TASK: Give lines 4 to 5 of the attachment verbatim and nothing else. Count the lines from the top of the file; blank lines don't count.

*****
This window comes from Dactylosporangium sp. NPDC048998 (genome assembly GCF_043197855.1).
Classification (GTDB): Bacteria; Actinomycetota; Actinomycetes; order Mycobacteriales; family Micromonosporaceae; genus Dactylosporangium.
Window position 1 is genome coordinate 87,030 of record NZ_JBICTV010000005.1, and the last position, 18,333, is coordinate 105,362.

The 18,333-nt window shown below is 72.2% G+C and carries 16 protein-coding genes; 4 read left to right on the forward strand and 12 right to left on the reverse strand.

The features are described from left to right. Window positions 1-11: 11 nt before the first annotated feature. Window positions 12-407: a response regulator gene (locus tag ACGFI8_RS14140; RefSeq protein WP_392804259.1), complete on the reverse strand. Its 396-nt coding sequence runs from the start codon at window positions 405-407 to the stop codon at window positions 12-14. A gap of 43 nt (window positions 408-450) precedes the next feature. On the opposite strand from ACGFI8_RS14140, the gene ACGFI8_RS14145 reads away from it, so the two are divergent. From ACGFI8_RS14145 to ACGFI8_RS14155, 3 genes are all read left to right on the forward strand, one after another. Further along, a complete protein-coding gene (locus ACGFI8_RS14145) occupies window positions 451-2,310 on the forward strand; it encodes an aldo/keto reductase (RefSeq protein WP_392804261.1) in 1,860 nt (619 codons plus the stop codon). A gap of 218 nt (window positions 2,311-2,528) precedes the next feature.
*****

The 18,333-nt window shown below is 72.2% G+C and carries 16 protein-coding genes; 4 read left to right on the forward strand and 12 right to left on the reverse strand.

The features are described from left to right. Window positions 1-11: 11 nt before the first annotated feature. Window positions 12-407: a response regulator gene (locus tag ACGFI8_RS14140; RefSeq protein WP_392804259.1), complete on the reverse strand. Its 396-nt coding sequence runs from the start codon at window positions 405-407 to the stop codon at window positions 12-14. A gap of 43 nt (window positions 408-450) precedes the next feature. On the opposite strand from ACGFI8_RS14140, the gene ACGFI8_RS14145 reads away from it, so the two are divergent. From ACGFI8_RS14145 to ACGFI8_RS14155, 3 genes are all read left to right on the forward strand, one after another. Further along, a complete protein-coding gene (locus ACGFI8_RS14145) occupies window positions 451-2,310 on the forward strand; it encodes an aldo/keto reductase (RefSeq protein WP_392804261.1) in 1,860 nt (619 codons plus the stop codon). A gap of 218 nt (window positions 2,311-2,528) precedes the next feature.